Erasmus wrote both on ecclesiastic subjects and those of general human interest. He seems to have regarded the latter as trifling, a leisure activity. By the 1530s, the writings of Erasmus accounted for 10 to 20 percent of all book sales. He is credited with coining the adage, "In the land of the blind, the one-eyed man is king". With the collaboration of Publio Fausto Andrelini, he formed a collection of Latin proverbs and adages, commonly called Adagia. Erasmus is also generally credited with originating the phrase "Pandora's box", arising through an error in his translation of Pandora by Hesiod in which he confused "pithos", storage jar, with "pyxis", box.
His more serious writings begin early with the Enchiridion militis Christiani, the "Handbook of the Christian Soldier" (1503) (translated into English a few years later by the young William Tyndale). In this short work, Erasmus outlines the views of the normal Christian life, which he was to spend the rest of his days elaborating. The chief evil of the day, he says, is formalism, going through the motions of tradition without understanding their basis in the teachings of Christ. Forms can teach the soul how to worship God, or they may hide or quench the spirit. In his examination of the dangers of formalism, Erasmus discusses monasticism, saint worship, war, the spirit of class and the foibles of "society."
The Enchiridion is more like a sermon than a satire. With it Erasmus challenged common assumptions, painting the clergy as educators who should share the treasury of their knowledge with the laity. He emphasized personal spiritual disciplines rather than institutional sacraments, and called for a reformation which he characterized as a collective return to the Fathers and Scripture. Most importantly, he extolled the reading of scripture as vital because of its power to transform and motivate toward love. Much like the Brethren of the Common Life, he wrote that the New Testament is the law of Christ people are called to obey and Christ is the example they are called to imitate.
Erasmus also wrote of the legendary Frisian freedom fighter and rebel Pier Gerlofs Donia (Greate Pier), though more often criticism than praise of his exploits. Erasmus saw him as a dumb brutal man preferring physical strength over wisdom.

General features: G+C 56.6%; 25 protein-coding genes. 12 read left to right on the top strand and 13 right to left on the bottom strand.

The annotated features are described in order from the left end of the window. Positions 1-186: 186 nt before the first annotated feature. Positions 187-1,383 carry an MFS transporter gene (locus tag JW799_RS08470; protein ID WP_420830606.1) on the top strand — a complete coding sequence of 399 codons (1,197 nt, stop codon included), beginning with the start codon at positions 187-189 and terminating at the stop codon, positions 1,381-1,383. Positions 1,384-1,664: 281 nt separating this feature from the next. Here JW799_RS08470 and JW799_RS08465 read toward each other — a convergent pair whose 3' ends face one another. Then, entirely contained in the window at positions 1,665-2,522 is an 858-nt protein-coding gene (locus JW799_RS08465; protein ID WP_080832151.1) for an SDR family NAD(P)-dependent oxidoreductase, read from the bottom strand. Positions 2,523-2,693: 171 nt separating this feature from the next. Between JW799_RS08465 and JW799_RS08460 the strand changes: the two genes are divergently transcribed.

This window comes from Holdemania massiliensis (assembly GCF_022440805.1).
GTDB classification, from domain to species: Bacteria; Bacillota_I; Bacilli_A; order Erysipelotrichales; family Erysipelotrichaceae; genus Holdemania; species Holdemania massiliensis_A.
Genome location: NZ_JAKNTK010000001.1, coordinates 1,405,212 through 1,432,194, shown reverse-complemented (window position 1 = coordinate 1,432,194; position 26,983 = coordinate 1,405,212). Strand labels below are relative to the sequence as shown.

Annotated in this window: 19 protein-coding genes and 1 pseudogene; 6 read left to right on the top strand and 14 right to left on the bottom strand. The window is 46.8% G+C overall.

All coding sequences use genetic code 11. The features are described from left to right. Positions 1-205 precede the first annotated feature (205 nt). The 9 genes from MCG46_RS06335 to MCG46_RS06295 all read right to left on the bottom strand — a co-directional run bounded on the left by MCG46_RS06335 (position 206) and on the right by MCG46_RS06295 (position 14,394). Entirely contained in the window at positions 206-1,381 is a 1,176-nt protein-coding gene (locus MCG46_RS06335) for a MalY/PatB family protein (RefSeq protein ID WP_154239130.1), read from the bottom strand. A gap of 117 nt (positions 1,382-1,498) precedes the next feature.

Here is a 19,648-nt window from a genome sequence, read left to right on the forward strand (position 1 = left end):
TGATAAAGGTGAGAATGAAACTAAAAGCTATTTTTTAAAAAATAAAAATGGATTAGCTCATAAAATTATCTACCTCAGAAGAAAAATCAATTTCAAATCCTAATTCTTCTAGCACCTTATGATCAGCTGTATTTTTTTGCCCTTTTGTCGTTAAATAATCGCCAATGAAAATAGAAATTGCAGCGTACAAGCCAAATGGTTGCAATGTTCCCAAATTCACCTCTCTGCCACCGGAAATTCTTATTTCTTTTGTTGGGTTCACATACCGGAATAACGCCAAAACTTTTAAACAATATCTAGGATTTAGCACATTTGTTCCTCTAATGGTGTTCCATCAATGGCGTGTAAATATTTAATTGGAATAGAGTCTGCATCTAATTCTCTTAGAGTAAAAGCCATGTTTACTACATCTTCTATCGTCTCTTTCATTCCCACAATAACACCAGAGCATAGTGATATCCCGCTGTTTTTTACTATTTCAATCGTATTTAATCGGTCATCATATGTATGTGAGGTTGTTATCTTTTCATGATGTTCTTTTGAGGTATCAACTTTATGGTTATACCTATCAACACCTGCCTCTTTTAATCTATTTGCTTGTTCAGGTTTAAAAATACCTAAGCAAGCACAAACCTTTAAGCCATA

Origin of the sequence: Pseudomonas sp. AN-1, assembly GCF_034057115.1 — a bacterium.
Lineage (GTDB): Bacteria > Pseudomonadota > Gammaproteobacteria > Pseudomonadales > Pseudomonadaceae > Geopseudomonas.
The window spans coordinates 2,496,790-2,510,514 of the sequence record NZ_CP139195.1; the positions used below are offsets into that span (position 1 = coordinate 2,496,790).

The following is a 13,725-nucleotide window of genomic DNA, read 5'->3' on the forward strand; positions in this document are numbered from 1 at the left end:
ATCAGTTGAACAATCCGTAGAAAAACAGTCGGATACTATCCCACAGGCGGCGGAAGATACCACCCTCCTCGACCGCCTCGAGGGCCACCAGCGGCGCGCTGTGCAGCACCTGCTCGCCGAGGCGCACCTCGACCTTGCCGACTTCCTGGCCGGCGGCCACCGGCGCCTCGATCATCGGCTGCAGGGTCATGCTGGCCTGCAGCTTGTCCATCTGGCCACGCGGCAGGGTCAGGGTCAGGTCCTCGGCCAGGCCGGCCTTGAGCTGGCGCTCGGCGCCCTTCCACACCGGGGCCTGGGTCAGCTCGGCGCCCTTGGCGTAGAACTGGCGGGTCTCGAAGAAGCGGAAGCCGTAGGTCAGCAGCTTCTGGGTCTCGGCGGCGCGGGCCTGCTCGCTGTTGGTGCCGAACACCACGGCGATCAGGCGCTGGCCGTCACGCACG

Erasmus's best-known work was The Praise of Folly (published under the double title Moriae encomium (Greek, Latinised) and Laus stultitiae (Latin)). a satirical attack on the traditions of the European society, of the Catholic Church and popular superstitions, written in 1509, published in 1511, dedicated to his friend, Sir Thomas More, and inspired by De triumpho stultitiae, written by Italian humanist Faustino Perisauli born at Tredozio, near Forlì.
The Institutio principis Christiani (Basel, 1516) (Education of a Christian Prince) was written as advice to the young king Charles of Spain, later Charles V, Holy Roman Emperor. Erasmus applies the general principles of honor and sincerity to the special functions of the Prince, whom he represents throughout as the servant of the people. The Education of a Christian Prince was published in 1516, three years after Niccolò Machiavelli’s The Prince. A comparison between the two is worth noting. Machiavelli stated that, to maintain control by political force, it is safer for a prince to be feared than loved. Erasmus, on the other hand, preferred for the prince to be loved and suggested that the prince needed a well-rounded education in order to govern justly and benevolently and avoid becoming a source of oppression.
As a result of his reformatory activities, Erasmus found himself at odds with both the great parties. His last years were embittered by controversies with men toward whom he was sympathetic. Notable among these was Ulrich von Hutten, a brilliant but erratic genius, who had thrown himself into the Lutheran cause and had declared that Erasmus, if he had a spark of honesty, would do the same. In his reply, Spongia adversus aspergines Hutteni (1523), Erasmus displays his skill in semantics. He accuses Hutten of having misinterpreted his utterances about reform and reiterates his determination never to break with the Church.
The Ciceronianus came out in 1528, which attacked the style of Latin that was based exclusively and fanatically on Cicero's writings. Etienne Dolet wrote a reposte titled Erasmianus in 1535.
The most important work of this last period is the Ecclesiastes or "Gospel Preacher" (Basel, 1536), in which he comments on the function of preaching.
Read more about this topic: Desiderius Erasmus
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